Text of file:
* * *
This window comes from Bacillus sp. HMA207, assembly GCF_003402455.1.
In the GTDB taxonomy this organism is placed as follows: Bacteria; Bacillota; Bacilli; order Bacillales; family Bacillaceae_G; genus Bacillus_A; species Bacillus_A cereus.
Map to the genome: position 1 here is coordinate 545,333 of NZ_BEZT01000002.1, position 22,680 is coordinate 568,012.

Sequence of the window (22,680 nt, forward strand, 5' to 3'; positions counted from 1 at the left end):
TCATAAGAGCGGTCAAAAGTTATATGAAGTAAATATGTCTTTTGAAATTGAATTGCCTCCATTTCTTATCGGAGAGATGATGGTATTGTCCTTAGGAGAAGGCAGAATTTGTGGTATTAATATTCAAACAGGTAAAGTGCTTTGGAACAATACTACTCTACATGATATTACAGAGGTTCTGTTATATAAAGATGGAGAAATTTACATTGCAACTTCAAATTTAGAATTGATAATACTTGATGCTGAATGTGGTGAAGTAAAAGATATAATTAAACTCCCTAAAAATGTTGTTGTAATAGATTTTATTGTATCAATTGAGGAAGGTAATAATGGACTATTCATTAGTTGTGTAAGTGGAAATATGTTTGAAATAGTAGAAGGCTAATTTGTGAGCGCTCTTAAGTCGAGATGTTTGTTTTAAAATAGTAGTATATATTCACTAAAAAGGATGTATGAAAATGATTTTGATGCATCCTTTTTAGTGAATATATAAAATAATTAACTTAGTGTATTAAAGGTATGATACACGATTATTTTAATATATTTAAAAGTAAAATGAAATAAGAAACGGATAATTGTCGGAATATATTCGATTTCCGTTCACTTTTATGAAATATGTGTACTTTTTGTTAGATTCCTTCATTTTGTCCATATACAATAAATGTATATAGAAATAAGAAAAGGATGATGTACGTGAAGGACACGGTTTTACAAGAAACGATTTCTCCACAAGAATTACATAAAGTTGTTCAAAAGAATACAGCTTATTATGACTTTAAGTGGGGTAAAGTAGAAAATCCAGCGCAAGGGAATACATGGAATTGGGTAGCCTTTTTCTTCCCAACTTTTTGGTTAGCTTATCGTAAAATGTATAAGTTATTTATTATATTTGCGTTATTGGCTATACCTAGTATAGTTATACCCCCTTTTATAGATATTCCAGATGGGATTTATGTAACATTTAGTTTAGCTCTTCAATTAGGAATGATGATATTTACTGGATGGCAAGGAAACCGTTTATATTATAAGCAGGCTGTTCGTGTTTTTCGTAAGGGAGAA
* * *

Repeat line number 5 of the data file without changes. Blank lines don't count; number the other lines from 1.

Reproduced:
TCATAAGAGCGGTCAAAAGTTATATGAAGTAAATATGTCTTTTGAAATTGAATTGCCTCCATTTCTTATCGGAGAGATGATGGTATTGTCCTTAGGAGAAGGCAGAATTTGTGGTATTAATATTCAAACAGGTAAAGTGCTTTGGAACAATACTACTCTACATGATATTACAGAGGTTCTGTTATATAAAGATGGAGAAATTTACATTGCAACTTCAAATTTAGAATTGATAATACTTGATGCTGAATGTGGTGAAGTAAAAGATATAATTAAACTCCCTAAAAATGTTGTTGTAATAGATTTTATTGTATCAATTGAGGAAGGTAATAATGGACTATTCATTAGTTGTGTAAGTGGAAATATGTTTGAAATAGTAGAAGGCTAATTTGTGAGCGCTCTTAAGTCGAGATGTTTGTTTTAAAATAGTAGTATATATTCACTAAAAAGGATGTATGAAAATGATTTTGATGCATCCTTTTTAGTGAATATATAAAATAATTAACTTAGTGTATTAAAGGTATGATACACGATTATTTTAATATATTTAAAAGTAAAATGAAATAAGAAACGGATAATTGTCGGAATATATTCGATTTCCGTTCACTTTTATGAAATATGTGTACTTTTTGTTAGATTCCTTCATTTTGTCCATATACAATAAATGTATATAGAAATAAGAAAAGGATGATGTACGTGAAGGACACGGTTTTACAAGAAACGATTTCTCCACAAGAATTACATAAAGTTGTTCAAAAGAATACAGCTTATTATGACTTTAAGTGGGGTAAAGTAGAAAATCCAGCGCAAGGGAATACATGGAATTGGGTAGCCTTTTTCTTCCCAACTTTTTGGTTAGCTTATCGTAAAATGTATAAGTTATTTATTATATTTGCGTTATTGGCTATACCTAGTATAGTTATACCCCCTTTTATAGATATTCCAGATGGGATTTATGTAACATTTAGTTTAGCTCTTCAATTAGGAATGATGATATTTACTGGATGGCAAGGAAACCGTTTATATTATAAGCAGGCTGTTCGTGTTTTTCGTAAGGGAGAA